Trying to beat an addiction to drugs and alcohol is one of the most challenging things that a person can go through. If a person enters rehab and goes through the necessary follow-up care, they can get clean; however, they are always considered an addict. Fighting an addiction is a lifelong battle, and it is important that you continue treatment.
The mantra in Alcoholics Anonymous and Narcotics Anonymous is, “One day at a time.” Each day that a person remains clean is the equivalent of winning a minor battle. When people attend meetings, they are given chips for reaching certain milestones. This is a great way to stay motivated and want to remain clean. A man named Charlie Engle from North Carolina managed to beat his addiction, and instead of getting his chip, he had a better way to celebrate his sobriety.
Charlie’s sobriety has always been very important to him. It is also something that he celebrates each year. The 56-year-old man says that his sobriety birthday is more important to him than his real birthday. Charlie says that he had no choice over the day that he was brought into the world, but he did have control of the day that he got sober. He has been sober for 27-years, which is something to be very proud of.
Charlie Is a Runner
Charlie loves to run. He always has. After getting sober, he ran across the Sahara desert on one of his sober birthdays. On six of his sober birthdays, he ran the Badwater 135. This is said to be the toughest foot race in the world. The Badwater 135 is a non-stop, 135-mile run from Death Valley to Mt. Whitney, CA. The run begins at the Badwater Basin in Death Valley, which is the lowest elevation in North America. It finishes at Whitney Portal, which is one of the highest points in the United States. Runners need to travel over three mountain ranges and through several national landmarks. Just doing this once is incredible. Charlie did it six-time, which is absolutely amazing.
Celebrating 27 Years
When Charlie’s 27-year sobriety birthday was approaching, he decided to do something special. He knew that he had to do more than run across the Sahara or run the Badwater 135 for a seventh time. He figured that since he was almost 27 years sober, that he would run for 27-hours. The idea was to run one mile for each year that he stayed sober.
Although Charlie did his 27-mile run alone, he had plenty of people in his corner. Many people knew about his plan to run for 27 hours, including former addicts, recovering addicts, and patients at a local rehab center. All of these people were cheering him on, hoping that he would reach his goal.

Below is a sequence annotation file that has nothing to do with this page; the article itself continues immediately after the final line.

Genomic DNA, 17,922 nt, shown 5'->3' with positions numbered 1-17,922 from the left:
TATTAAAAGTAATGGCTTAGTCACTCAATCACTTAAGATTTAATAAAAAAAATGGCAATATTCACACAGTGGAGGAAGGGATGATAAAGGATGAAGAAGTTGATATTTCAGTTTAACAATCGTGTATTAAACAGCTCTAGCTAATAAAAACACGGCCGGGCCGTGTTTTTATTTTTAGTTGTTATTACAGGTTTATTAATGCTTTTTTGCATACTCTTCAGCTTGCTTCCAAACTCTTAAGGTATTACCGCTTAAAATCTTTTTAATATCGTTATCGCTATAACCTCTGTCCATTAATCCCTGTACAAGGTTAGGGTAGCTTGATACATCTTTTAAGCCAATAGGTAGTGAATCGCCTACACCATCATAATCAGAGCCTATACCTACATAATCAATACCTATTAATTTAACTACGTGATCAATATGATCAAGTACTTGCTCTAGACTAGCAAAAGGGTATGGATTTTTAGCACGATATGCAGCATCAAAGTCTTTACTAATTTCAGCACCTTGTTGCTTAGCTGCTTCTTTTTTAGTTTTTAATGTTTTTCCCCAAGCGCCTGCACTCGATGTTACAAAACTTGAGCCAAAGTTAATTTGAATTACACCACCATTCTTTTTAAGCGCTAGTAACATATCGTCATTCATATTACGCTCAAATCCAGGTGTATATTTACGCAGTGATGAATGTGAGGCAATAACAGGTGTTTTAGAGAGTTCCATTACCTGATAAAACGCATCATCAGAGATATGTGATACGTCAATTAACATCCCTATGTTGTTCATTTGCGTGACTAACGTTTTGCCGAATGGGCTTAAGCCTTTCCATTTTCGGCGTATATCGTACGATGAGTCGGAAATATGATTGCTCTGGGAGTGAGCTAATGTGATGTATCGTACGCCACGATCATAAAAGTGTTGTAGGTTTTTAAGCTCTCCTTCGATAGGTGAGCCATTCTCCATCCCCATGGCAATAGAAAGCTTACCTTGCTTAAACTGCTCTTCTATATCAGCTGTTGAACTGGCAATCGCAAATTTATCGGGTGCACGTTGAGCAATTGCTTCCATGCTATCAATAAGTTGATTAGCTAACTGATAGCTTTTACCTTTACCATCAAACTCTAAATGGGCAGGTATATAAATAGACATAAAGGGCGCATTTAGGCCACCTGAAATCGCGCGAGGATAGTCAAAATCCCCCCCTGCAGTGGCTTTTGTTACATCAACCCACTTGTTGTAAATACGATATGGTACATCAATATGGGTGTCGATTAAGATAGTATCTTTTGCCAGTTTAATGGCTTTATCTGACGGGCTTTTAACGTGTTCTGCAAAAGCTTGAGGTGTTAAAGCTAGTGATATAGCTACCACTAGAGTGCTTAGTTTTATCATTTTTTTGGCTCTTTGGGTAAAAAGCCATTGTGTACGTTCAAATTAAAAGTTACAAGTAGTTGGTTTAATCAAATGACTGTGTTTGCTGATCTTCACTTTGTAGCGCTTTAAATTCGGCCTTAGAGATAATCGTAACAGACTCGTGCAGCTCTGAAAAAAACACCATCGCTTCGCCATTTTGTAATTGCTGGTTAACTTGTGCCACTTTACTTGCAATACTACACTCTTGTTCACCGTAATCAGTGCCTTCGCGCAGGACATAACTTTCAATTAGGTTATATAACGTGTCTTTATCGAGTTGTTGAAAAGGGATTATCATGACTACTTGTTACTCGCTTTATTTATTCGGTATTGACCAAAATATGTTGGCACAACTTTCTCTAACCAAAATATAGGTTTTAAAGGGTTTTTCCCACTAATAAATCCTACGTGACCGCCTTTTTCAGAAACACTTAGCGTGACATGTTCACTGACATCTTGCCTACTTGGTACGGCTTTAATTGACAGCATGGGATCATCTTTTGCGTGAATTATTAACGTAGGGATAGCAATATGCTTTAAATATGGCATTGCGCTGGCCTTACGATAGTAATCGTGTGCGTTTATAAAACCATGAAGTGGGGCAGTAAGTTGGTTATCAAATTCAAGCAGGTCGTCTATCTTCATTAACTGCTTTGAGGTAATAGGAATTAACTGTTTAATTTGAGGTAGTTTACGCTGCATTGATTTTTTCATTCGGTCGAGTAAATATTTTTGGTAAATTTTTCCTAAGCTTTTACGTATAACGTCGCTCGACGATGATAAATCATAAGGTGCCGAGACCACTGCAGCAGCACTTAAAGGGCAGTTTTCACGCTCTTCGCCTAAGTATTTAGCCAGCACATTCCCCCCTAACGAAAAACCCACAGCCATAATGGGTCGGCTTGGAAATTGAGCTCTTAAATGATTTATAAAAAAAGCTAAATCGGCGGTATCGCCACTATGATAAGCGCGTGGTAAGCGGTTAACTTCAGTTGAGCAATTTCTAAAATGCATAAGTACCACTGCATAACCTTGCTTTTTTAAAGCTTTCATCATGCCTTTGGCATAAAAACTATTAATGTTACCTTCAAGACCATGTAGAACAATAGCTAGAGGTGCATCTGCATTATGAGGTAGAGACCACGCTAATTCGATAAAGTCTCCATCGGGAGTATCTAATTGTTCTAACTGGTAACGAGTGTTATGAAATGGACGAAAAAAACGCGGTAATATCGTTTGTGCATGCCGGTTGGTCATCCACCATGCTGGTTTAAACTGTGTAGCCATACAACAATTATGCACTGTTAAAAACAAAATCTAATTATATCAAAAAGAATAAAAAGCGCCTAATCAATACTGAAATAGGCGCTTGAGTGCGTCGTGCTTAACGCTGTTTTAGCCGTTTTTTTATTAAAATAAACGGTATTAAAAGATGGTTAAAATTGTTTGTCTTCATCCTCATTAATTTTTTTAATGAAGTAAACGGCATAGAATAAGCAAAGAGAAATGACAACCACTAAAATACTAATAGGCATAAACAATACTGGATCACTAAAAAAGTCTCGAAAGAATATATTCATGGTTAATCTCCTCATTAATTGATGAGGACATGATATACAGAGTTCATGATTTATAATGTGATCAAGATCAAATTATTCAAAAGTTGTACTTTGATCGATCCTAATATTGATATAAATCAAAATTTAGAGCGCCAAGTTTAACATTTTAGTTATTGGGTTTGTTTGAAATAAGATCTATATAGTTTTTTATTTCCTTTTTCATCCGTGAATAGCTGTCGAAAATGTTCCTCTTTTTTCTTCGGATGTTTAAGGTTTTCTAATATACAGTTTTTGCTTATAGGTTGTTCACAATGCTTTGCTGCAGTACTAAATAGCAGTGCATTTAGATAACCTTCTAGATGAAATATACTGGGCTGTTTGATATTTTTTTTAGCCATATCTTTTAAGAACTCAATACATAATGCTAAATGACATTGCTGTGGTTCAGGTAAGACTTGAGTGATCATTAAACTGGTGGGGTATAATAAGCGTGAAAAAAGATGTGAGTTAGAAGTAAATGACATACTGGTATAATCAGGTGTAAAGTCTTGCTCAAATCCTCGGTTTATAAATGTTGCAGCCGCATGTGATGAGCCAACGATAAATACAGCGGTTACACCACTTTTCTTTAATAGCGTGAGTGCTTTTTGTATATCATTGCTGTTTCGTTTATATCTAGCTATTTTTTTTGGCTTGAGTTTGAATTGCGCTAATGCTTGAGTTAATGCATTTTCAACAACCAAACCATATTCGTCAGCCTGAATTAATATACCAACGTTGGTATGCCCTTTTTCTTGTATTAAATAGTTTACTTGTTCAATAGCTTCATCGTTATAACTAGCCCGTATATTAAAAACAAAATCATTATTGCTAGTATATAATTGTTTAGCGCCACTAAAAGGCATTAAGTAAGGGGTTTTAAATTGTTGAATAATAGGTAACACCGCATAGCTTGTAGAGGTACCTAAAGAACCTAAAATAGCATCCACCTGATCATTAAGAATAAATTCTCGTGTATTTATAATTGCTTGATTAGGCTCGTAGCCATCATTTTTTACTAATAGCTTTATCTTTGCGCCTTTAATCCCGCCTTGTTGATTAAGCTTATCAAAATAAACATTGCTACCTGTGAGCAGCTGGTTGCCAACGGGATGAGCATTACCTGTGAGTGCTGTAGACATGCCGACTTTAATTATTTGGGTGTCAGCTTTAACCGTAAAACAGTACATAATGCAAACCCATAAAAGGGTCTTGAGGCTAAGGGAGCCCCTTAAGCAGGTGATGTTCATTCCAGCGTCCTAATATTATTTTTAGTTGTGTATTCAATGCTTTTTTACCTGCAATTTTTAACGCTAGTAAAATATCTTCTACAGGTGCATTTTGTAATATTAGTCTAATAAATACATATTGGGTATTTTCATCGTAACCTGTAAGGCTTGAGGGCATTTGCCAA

A Three-Mile Loop
When Charlie was planning his sober birthday run, he didn’t want to run a certain number of miles. Because of this, he couldn’t choose a specific destination to run to as he had in the past. He decided to run a three-mile route over and over again until he had reached his goal of running for 27 hours. During his run, he stopped to eat, rest, and to update his supporters on Instagram. One of his posts was written at the 10-hour mark. In the post, he wrote, “It’s beautiful out here at Dorthea Dix Park! I’ve passed the 10-hour mark of my 27 hours for 27 years sober run. It’s always a good day to be running sober, and today is special along with the local community in support of the recovery center healing transitions. I’ll be out here until 11 am tomorrow morning. Come say, hi!” He also posted a photo of himself running down a dirt road in the middle of a gorgeous field of sunflowers.
A Tough Journey
Charlie says that his 27-hour journey was hard. He says that he thought about giving up a few times, but he wasn’t just running for himself. He says that he was also running for the people he knew at the rehabilitation center, Healing Transitions.
One Day At a Time
Charlie says that his run was a lot like his sobriety. He says that people often look at the big picture, thinking, “I have to stay sober forever.” Charlie says that this isn’t how recovery works. He says that you have to be sober today and focus on that and that only. When you wake up the next morning, you have to focus on staying sober again.
By the time Charlie reached the 27-hour mark, he had run 114-miles. He says that although this year’s sober birthday is over, he plans to make it a tradition and do it every year. When he isn’t running, he hopes to inspire people. He said, “My job is just to live my life and to live the life that I can. If other people see that they understand where I came from, hopefully, it gives them the realization that they can have that too.” This man runs for 27 straight hours to celebrate nearly 3 decades of sobriety. His story is incredibly inspiring.